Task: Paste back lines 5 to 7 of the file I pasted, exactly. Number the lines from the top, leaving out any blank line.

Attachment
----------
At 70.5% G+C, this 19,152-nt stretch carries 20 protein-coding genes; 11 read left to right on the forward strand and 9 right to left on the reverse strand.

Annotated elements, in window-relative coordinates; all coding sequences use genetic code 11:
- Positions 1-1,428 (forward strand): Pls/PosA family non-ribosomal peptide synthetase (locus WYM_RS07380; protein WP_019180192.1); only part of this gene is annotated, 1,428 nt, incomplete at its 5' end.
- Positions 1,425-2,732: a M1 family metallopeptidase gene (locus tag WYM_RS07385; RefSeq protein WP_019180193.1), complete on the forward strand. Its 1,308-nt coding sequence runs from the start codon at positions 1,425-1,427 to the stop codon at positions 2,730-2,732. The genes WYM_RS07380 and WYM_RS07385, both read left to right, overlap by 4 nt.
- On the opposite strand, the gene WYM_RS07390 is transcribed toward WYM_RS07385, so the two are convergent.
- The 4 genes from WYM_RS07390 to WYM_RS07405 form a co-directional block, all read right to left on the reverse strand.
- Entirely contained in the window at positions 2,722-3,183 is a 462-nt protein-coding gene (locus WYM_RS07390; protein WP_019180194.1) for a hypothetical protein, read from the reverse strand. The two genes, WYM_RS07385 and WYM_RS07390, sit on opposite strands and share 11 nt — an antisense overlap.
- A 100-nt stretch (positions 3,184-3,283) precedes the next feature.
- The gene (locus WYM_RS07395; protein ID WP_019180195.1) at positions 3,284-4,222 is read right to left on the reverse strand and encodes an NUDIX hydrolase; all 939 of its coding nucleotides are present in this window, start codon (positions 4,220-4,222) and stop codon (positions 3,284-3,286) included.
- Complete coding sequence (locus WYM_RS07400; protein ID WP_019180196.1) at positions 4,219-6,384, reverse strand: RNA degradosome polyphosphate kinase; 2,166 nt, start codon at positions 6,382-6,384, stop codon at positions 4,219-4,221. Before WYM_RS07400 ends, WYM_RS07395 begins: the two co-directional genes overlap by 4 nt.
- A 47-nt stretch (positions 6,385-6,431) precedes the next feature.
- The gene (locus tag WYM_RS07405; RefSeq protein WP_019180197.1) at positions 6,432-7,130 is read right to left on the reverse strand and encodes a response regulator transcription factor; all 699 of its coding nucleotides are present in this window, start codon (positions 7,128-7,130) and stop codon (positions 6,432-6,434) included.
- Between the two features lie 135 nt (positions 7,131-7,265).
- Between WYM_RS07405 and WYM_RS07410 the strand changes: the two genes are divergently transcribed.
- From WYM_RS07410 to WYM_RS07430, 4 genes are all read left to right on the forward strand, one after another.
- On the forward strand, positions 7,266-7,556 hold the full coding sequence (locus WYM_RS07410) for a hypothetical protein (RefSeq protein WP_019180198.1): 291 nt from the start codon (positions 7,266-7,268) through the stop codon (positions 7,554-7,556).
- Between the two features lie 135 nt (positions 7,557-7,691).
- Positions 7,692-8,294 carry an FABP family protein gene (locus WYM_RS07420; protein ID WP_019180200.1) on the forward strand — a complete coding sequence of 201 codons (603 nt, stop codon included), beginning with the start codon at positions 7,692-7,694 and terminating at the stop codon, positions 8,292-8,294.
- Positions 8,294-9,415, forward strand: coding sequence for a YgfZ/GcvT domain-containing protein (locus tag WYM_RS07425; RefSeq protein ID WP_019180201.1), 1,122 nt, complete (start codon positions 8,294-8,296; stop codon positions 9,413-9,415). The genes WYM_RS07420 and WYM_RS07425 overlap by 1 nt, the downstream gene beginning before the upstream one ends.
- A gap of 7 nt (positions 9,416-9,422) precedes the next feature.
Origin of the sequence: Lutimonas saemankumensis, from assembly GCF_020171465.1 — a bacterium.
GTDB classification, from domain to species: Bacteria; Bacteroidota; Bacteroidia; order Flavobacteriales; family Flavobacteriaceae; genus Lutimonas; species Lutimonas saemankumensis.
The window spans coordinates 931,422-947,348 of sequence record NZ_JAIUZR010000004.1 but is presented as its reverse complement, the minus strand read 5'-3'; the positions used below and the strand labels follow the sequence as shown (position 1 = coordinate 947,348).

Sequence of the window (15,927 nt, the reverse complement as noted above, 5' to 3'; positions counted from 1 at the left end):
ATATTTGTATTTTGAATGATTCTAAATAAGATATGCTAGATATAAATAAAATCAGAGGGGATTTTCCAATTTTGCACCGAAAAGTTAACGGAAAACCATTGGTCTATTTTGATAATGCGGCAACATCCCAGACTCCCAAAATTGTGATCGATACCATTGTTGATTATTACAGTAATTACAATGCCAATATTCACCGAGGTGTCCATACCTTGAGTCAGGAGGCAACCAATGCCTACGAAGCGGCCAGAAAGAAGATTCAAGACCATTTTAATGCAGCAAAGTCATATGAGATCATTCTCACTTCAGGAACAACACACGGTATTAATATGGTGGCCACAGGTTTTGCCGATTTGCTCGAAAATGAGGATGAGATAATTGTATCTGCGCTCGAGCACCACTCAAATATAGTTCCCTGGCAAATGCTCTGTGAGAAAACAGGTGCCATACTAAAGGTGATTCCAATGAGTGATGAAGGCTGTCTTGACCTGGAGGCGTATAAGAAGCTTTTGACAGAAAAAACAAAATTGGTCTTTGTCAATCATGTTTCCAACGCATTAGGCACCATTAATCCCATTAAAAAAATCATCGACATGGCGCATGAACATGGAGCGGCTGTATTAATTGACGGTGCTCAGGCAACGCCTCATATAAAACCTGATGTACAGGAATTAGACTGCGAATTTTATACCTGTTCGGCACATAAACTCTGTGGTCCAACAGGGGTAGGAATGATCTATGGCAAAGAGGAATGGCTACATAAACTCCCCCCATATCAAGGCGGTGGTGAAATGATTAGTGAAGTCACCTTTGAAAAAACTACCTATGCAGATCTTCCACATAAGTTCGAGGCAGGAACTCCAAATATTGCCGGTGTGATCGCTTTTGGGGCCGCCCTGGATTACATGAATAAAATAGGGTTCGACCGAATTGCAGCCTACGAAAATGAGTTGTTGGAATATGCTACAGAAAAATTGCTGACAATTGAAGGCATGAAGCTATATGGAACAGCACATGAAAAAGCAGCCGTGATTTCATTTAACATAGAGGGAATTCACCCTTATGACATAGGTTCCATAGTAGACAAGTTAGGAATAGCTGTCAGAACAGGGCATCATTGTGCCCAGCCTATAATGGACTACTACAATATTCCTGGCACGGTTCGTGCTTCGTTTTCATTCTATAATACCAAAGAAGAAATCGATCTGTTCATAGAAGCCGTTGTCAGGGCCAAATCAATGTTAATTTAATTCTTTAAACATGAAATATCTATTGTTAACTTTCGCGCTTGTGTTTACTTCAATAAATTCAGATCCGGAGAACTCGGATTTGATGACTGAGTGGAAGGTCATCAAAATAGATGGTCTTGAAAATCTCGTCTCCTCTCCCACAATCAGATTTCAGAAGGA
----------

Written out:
- On the opposite strand, the gene WYM_RS07390 is transcribed toward WYM_RS07385, so the two are convergent.
- The 4 genes from WYM_RS07390 to WYM_RS07405 form a co-directional block, all read right to left on the reverse strand.
- Entirely contained in the window at positions 2,722-3,183 is a 462-nt protein-coding gene (locus WYM_RS07390; protein WP_019180194.1) for a hypothetical protein, read from the reverse strand. The two genes, WYM_RS07385 and WYM_RS07390, sit on opposite strands and share 11 nt — an antisense overlap.